For me, the AMA conference included a plethora of new experiences. It was my first AMA conference. The first conference that I’ve attended as a delegate. And, it was the first time that I’ve dedicated more than one full day purely to marketing.
This must sound ridiculous to AMA members who live and breathe marketing day in, day out. I usually describe my Administration and Communications Co-ordinator role as being one third administration, one third project management and one third marketing and communications. This makes it nearly impossible for me to have a full two-day period where marketing is my primary focus.
The AMA conference was brilliant for that. It carved out the time from my week to think solely about marketing. To be energised by great campaigns like #ThisGirlCan in one session and to gain functional knowledge about accessible print in the next. This illustrates my take home learning from the conference: a duologue between inspiration and practical skills.
If I were going to pick a favourite session it would be the Pecha Kucha-style breakout session – Organisations that are on a mission to matter. The conference was excellent for opportunities to concentrate – to think strategically and deeply. This session was the perfect antidote to that. It comprised of inspiring, fast paced presentations from a range of exciting organisations including the Jewish Museum London, Liverpool Philharmonic and National Museums Scotland. The snapshot, pictorial structure seems designed for attention spans that are too used to Twitter feeds: it suited me perfectly.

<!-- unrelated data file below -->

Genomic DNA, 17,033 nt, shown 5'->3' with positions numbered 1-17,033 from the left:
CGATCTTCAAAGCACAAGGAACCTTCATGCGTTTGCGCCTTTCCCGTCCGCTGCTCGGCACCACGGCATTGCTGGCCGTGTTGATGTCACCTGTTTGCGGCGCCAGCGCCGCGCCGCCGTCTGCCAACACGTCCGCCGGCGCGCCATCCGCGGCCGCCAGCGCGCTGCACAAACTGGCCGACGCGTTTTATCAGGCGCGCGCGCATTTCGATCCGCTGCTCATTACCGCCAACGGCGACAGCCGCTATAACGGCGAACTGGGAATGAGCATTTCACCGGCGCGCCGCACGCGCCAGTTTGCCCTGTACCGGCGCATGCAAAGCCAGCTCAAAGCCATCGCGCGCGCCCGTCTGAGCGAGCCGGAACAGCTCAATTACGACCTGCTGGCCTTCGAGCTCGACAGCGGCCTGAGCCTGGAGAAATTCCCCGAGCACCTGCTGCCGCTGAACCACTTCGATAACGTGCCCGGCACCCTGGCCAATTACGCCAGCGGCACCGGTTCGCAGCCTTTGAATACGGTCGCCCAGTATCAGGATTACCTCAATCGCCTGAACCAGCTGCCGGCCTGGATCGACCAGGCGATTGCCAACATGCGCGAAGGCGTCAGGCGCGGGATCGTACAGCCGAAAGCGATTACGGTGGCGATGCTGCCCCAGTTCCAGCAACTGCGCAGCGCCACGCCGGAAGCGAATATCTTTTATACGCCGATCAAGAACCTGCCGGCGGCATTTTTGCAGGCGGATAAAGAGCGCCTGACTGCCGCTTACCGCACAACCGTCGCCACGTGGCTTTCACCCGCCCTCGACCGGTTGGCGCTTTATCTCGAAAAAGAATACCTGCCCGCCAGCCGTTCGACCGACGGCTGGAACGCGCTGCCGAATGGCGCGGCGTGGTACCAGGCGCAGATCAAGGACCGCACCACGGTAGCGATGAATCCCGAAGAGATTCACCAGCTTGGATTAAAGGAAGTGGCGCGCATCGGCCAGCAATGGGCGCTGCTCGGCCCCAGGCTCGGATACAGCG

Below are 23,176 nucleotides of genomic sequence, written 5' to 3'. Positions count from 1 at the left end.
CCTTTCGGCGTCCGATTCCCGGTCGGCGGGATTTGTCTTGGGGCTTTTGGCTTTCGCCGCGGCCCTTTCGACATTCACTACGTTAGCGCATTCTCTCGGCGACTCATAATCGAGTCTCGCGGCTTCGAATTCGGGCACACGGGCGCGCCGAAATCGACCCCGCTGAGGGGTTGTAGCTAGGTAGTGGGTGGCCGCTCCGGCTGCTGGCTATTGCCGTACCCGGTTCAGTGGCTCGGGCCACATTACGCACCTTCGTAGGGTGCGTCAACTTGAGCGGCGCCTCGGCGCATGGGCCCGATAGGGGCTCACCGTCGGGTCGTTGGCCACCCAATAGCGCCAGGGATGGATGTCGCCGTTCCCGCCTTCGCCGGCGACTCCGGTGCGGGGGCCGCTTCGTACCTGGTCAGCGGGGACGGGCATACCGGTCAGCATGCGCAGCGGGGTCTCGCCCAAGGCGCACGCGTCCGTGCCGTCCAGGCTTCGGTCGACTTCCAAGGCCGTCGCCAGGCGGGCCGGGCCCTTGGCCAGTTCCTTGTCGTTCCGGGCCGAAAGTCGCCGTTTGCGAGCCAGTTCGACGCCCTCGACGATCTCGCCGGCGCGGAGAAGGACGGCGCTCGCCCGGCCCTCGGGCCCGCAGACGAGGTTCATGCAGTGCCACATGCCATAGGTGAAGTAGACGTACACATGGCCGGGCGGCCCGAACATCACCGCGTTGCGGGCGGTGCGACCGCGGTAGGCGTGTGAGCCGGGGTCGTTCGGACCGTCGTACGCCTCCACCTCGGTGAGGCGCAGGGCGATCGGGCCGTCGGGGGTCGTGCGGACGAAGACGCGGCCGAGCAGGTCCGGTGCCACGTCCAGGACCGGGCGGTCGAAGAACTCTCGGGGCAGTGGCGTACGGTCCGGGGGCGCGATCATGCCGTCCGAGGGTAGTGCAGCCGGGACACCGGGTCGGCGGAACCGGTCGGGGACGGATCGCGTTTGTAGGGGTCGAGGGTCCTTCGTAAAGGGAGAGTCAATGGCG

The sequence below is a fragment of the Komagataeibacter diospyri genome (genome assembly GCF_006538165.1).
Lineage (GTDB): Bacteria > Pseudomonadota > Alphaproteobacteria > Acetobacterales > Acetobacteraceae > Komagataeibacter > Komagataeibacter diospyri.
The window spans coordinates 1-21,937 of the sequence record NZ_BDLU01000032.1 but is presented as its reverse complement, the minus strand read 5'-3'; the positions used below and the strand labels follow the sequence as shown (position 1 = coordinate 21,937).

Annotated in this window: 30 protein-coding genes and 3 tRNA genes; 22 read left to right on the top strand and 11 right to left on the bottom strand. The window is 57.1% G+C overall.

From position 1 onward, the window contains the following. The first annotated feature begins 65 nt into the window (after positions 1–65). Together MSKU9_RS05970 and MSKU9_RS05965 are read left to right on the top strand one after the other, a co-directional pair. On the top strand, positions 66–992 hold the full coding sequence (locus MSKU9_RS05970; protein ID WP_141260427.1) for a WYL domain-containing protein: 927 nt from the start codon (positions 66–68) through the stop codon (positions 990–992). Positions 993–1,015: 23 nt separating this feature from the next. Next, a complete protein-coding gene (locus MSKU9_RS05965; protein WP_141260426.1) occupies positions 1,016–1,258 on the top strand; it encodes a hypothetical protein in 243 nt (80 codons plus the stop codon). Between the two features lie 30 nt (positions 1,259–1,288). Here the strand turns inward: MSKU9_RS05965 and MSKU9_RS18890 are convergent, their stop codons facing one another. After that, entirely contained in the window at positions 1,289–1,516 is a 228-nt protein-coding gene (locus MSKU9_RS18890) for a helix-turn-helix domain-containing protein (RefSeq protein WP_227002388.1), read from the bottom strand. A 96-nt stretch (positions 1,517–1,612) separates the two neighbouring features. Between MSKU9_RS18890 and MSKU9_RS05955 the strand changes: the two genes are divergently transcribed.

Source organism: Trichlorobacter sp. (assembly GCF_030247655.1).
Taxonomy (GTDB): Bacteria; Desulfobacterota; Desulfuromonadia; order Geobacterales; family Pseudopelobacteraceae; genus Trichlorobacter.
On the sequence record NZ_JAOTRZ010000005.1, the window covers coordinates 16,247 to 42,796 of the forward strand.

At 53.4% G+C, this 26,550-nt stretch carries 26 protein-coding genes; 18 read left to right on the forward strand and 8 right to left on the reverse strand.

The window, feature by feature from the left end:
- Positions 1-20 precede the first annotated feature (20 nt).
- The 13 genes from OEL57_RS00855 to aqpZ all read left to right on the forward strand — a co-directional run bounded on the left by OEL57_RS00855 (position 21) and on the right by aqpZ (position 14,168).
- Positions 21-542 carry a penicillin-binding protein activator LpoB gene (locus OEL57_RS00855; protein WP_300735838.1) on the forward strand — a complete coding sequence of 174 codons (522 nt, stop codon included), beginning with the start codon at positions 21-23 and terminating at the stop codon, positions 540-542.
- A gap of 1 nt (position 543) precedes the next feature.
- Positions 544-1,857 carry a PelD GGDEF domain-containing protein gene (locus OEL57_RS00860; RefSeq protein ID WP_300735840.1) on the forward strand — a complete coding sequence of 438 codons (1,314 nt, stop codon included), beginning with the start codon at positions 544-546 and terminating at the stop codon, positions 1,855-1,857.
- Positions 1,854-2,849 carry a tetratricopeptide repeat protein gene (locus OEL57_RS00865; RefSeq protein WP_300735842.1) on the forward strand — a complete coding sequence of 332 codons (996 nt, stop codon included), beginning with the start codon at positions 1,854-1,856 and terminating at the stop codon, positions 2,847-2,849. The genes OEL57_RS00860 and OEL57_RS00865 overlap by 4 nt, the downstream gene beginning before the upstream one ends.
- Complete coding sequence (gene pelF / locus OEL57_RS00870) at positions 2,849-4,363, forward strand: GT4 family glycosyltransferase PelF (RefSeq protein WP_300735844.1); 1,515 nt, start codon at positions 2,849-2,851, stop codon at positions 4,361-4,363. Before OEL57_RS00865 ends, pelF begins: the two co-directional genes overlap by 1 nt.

The Google Analytics seminar was the session that contributed the most to my ‘to do list’ (in a good way). Mary Butlin from Tonica Insight was clearly an Analytics ninja. The structure of her presentation made a techy subject into a highly relevant marketing tool. She also shared her slides on Twitter afterwards, meaning that I can refer back to her eight top tips in times of Google Analytics confusion.
And then there were the people. I’d heard ahead of time about how I would meet everyone at the AMA. Which is an intimidating prospect. I did meet a lot of people and I spoke about plays and playwrights to anyone who would listen. In return, I learnt about some amazing organisations and projects. My favourite was almost certainly chatting about Mahogany Opera Group’s Lost In Thought (the world’s first mindfulness opera) over a lunch break.
The opportunity to meet people whose work echoes my own was really valuable. Peer-to-peer knowledge exchange feels like the cheapest and most worthwhile training course. For the price of a Brew Lab coffee, you can learn from someone else’s mistakes and successes; and, of course, contribute your own stories of woe and triumph. I’m embarrassed to say that it took a national arts marketing conference to properly meet an arts marketer who works on the floor below mine. Needless to say, we’ll be grabbing a coffee soon!